"I think we should try to keep those things in perspective. I think we should work to try to, you know, improve in that area, deal with it openly and honestly, get to the facts before we judge, and let the process work itself out."
The incident at Tennessee eventually ended up costing Pearl his job after six seasons. There was a time when some people thought last season’s incident at Auburn might come to the same end, but it didn’t. Person was fired, and last month, entered what is expected to be a noncooperation guilty plea, assuring he will not go to trial (his sentencing is set for July 9). Danjel Purifoy and Austin Wiley, the two players caught up in the scheme, were ruled eligible to return to competition this season after sitting out throughout the 2017-18 campaign.
University president Steven Leath and athletic director Allen Greene, both still relative newcomers in those jobs, felt comfortable enough with the basketball coach they inherited from the Jay Jacobs era that they extended his contract through the 2022-23 season. Both have followed the team’s Final Four run every step of the way.
"I knew what I knew, and I knew all that I didn't know. So therefore, I was comfortable that if we stayed the course, that we were going to be fine," Pearl said in Minneapolis on Thursday. That doesn't make what happened right, and certainly there have been severe penalties, both people in coaching as well as student-athletes. Our job is to protect our student-athletes from things like that, and when we don't do our job, there are consequences. But I didn't think it was going to disrupt our program because I knew what I knew and I knew what I didn't know."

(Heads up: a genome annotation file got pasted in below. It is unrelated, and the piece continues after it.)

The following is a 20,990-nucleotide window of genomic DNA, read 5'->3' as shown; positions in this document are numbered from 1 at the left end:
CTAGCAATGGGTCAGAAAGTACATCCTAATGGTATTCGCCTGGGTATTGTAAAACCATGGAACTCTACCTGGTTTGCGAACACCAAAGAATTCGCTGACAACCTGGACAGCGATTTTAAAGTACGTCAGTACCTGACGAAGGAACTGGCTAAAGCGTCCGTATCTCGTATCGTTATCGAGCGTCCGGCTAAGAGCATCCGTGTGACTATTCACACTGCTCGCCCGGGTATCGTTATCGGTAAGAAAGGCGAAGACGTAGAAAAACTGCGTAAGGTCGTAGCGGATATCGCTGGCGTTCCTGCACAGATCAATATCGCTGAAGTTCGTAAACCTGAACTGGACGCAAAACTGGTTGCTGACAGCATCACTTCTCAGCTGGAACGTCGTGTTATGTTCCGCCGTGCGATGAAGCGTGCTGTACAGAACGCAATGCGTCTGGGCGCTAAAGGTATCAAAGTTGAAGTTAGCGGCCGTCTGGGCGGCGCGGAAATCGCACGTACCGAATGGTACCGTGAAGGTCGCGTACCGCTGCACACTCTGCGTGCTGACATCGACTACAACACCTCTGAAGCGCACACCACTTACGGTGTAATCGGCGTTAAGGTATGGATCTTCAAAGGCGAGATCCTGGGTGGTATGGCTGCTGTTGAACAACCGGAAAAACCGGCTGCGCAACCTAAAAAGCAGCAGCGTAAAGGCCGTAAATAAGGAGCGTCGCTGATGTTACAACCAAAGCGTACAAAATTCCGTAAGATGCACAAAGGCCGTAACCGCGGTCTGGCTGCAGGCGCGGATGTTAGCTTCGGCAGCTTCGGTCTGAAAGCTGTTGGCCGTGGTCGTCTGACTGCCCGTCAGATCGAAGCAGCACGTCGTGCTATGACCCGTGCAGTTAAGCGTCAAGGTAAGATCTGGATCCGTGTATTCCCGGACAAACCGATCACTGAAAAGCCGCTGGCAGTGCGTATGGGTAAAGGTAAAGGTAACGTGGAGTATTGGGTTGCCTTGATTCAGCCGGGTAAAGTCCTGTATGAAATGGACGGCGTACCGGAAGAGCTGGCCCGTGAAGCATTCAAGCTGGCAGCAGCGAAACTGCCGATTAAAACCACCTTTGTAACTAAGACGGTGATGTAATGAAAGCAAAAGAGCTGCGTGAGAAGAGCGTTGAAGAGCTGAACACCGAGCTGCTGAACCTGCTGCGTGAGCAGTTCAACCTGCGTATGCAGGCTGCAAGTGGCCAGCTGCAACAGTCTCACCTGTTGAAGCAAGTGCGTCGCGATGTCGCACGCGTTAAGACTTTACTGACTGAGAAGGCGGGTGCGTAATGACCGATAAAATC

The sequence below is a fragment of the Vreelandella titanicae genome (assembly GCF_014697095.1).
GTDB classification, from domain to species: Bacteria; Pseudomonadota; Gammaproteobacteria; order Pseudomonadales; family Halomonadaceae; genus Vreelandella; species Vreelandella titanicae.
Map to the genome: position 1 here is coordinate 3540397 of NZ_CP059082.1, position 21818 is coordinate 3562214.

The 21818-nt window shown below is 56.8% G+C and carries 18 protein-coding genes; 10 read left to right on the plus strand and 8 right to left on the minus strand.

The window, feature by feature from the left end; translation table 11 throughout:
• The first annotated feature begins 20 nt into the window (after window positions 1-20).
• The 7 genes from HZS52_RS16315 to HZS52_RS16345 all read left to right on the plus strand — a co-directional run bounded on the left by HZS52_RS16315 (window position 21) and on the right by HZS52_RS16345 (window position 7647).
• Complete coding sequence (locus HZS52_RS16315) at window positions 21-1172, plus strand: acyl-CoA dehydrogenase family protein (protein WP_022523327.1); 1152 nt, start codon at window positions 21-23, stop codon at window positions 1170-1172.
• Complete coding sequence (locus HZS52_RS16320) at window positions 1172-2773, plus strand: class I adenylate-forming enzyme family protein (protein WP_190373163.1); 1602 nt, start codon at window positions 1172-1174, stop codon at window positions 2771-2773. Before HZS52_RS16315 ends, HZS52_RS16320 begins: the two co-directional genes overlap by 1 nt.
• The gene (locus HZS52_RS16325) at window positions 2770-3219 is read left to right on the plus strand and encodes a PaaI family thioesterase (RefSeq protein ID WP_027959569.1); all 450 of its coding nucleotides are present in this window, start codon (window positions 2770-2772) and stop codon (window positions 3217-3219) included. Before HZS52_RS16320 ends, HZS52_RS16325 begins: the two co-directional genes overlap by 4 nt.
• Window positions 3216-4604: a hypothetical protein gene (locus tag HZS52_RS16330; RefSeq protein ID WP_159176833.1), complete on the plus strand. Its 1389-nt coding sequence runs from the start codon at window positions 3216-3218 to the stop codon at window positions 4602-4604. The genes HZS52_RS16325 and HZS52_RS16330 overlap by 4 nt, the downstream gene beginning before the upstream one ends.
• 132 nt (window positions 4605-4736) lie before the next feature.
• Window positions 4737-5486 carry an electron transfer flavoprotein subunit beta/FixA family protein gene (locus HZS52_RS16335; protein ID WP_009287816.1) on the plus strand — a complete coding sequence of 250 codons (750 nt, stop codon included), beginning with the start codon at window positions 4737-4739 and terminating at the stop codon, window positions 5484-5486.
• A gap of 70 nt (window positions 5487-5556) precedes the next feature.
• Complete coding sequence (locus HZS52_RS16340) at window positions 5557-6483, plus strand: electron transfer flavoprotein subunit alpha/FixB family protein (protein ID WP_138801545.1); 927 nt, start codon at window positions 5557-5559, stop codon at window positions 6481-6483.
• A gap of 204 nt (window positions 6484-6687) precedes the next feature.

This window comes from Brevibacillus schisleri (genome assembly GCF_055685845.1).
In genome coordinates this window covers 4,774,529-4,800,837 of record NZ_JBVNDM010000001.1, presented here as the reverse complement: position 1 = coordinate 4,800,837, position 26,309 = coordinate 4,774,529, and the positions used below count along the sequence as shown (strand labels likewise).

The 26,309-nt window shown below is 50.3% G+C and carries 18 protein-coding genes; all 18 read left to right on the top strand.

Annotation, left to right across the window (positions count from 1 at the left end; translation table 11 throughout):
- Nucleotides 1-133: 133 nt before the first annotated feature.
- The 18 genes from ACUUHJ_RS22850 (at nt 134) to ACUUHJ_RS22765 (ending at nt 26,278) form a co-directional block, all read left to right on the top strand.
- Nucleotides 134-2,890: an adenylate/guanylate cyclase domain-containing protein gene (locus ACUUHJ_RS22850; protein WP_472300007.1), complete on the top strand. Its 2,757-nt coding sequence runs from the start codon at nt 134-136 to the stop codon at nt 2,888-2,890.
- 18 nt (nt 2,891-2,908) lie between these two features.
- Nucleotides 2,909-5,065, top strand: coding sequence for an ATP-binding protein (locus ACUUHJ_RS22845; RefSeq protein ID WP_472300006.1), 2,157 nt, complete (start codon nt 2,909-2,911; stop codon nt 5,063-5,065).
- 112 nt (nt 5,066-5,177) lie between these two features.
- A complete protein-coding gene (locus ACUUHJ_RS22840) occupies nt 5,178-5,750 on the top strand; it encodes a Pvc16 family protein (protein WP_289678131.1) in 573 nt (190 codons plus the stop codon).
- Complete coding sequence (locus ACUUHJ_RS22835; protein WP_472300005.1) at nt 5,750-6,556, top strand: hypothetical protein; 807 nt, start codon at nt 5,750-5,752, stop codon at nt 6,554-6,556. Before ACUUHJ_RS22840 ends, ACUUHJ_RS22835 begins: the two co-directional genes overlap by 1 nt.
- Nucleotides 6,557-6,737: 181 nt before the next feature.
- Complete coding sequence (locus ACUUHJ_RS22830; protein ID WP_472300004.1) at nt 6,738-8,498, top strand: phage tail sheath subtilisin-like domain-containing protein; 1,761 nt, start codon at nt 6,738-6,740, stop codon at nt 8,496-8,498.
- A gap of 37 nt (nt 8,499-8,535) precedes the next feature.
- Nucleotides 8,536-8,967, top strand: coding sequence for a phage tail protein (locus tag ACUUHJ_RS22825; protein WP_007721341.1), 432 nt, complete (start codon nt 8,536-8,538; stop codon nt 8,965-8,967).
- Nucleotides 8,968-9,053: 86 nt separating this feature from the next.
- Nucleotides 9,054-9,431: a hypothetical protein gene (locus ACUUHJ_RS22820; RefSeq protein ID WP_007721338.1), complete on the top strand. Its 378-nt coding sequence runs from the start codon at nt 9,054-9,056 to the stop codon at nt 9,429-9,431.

So, to answer the initial question, Pearl said: “Not really, because, you know, it’s just not the focus. There are so many challenges in the preparation and all the other things that we’re going and working towards — the full-time academic loads, all the different things — that the couple of things that went wrong really just weren’t the focus of the team.”
And really, they probably shouldn’t be. In five seasons, Pearl has turned a moribund Auburn program that no one took all too seriously into one that has fans pouring out of homes and bars to roll Toomer’s Corner and wait for the team outside Auburn Arena by the hundreds.
"I heard it here and there in some articles, but nobody bashed Bruce in my recruitment," junior center Anfernee McLemore said. "I was familiar with what happened when he was at Tennessee, but, you know, I knew that he was a great coach and that he could overcome it and just be great."
Last season, the Tigers won a share of the SEC regular-season title for the first time since 1999 and made the NCAA tournament for the first time since 2003. This season, they won the SEC tournament championship for the first time since 1985 and ran through New Mexico State and blue bloods Kansas, North Carolina and Kentucky to reach the Final Four for the first time ever.
They did it with a team full of underdogs — led by 5-foot-11 point guard Jared Harper and underrecruited former three-star shooting guard Bryce Brown — that play Pearl’s way, creating chaos on defense and launching more 3-pointers than all but one team in the country. They lost star forward Chuma Okeke to a torn ACL in the round of 16 and defeated the Wildcats in the regional finals even without him.
That seems to be the story worth focusing on his weekend, rather than Pearl’s past transgressions. Well, that and the Auburn coach’s sideline antics.
“If you come watch me in practice, or you come watch me in an exhibition game, watch us play at home or on the road, I’m the same,” Pearl said. “For better or worse, or for worse or for worse, I’m the same.”